Out for my walk this morning I stopped and picked up a brick for my 9-year-old from a broken gate. He has been using them as a home for his stuffed animals. So there I was, sweat dripping down my back, a brick held up high because those fuckers get heavy fast as I power walked my way home. I pass an older gentleman who says, “Brick, huh?” I shrug with a sheepish smile on my face. “I’m not even going to ask” he responds. I just laughed with a sigh of relief and kept walking.
Oh how different this exchange could have been. I was already feeling embarrassed walking around with a brick in my hand. I was feeling a little guilty wondering if it was right that I even picked the brick up in the first place. From that space I could have interpreted this innocent exchange very differently.
When we hear or read to not let what other people think or say about us affect us that is so much easier said than done. We hear, “that is their story, not yours” (I am so guilty of saying this to everyone!!!) or “let it go, you can’t change them you can only change you.” That’s all well and good, but how does that work in reality?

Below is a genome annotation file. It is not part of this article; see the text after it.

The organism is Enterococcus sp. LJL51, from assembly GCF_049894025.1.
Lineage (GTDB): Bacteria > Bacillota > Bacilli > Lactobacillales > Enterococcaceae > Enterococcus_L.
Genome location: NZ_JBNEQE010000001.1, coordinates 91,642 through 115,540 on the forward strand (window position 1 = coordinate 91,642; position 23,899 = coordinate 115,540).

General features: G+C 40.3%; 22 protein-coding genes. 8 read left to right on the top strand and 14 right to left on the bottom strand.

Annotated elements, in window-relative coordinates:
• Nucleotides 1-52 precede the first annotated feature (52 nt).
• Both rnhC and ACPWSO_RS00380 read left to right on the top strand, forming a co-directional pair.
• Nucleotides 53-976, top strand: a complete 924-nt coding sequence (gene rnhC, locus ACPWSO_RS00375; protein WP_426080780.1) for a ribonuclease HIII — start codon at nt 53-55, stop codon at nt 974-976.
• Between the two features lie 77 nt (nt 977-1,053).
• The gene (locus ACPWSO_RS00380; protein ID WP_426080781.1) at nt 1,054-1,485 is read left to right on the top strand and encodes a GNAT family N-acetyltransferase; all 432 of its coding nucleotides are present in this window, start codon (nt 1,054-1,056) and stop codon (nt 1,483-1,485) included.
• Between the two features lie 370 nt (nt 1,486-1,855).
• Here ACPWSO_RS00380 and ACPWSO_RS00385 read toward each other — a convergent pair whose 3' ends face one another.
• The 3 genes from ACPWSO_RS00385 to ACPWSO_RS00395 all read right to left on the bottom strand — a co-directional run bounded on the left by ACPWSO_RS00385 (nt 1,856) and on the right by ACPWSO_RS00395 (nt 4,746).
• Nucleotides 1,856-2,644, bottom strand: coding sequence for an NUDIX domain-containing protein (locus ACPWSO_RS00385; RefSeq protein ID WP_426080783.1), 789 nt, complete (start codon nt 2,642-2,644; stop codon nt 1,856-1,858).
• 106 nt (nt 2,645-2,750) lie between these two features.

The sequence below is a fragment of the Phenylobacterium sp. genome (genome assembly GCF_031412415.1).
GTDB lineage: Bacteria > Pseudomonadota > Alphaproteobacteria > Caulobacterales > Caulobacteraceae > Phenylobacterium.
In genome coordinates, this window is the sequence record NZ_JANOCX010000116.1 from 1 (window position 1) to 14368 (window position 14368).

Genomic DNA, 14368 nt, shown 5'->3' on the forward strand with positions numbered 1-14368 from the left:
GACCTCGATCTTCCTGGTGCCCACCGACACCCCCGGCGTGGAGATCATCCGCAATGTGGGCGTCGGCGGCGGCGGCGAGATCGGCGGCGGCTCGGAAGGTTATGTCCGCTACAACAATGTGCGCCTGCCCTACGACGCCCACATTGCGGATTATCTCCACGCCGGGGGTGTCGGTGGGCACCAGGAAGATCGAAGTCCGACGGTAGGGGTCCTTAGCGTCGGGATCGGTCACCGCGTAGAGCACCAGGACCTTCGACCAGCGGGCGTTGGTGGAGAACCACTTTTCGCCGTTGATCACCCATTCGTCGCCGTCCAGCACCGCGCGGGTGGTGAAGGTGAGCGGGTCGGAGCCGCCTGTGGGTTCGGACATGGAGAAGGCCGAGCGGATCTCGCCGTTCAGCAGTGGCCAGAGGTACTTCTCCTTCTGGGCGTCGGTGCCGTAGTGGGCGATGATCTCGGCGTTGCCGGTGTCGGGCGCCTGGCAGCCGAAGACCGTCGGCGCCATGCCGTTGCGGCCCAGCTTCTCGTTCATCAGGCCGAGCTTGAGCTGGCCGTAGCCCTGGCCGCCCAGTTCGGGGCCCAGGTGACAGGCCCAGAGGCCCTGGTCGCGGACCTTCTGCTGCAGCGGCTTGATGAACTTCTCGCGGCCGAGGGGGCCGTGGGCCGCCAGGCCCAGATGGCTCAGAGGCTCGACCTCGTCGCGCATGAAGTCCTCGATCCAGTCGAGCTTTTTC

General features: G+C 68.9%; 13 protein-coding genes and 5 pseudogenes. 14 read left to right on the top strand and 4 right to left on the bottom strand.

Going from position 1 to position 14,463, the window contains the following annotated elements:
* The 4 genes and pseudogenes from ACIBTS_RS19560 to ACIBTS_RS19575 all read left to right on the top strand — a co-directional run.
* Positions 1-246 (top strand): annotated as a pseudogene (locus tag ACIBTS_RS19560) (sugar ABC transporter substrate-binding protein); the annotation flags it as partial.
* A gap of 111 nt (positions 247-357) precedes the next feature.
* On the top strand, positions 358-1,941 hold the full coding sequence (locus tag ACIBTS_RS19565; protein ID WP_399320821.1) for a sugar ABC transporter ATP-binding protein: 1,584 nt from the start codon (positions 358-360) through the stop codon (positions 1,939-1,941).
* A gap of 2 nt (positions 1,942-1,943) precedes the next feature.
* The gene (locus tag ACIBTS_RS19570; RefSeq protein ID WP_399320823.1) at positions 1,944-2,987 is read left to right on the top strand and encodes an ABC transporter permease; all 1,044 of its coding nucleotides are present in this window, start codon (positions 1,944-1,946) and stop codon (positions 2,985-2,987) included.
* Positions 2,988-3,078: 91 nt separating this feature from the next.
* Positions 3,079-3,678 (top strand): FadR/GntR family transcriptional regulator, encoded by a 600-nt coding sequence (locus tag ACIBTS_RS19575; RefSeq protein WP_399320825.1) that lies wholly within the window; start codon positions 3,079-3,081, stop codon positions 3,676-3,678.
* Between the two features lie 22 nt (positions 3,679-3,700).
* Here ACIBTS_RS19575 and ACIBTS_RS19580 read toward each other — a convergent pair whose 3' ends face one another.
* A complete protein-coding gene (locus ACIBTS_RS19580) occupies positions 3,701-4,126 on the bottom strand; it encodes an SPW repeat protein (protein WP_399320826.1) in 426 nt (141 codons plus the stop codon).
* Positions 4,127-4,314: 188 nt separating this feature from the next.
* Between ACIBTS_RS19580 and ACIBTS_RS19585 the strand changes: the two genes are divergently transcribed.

Unless we are already enlightened beings, the things other people say and do will affect us. It’s a part of human nature. I also think it’s an important part of human nature. There is so much that can be learned in the caring of what other people think. It gives us an opportunity to find areas of growth within ourselves. But, it takes practice. Lots of practice.
Nowadays when I find myself feeling small based on the reaction, comment or judgment of someone, I take the following steps:
- Pause. I recognize that I am feeling small and allow that feeling to sink in.
- Reflect. I sit with the small feeling and try to approach it objectively.
- Recognize. I try to recognize why I am feeling small and what event in my past may have led me to this feeling.
- Review. I review whether this feeling of smallness serves me in this capacity or not. (spoiler alert: the answer is always not)
- Breathe. I breathe out that which no longer serves me.
- Remember. I remember the truth of who I am.
- Move on. I move on with my life from a place of wholeness and belonging.
- Become a bad ass. I become one step closer to the bad ass I’ve always known I am.
And that my friends, is the art of not giving a shit.
originally posted on myyearofhugs.com
Published by Melinda Schmitt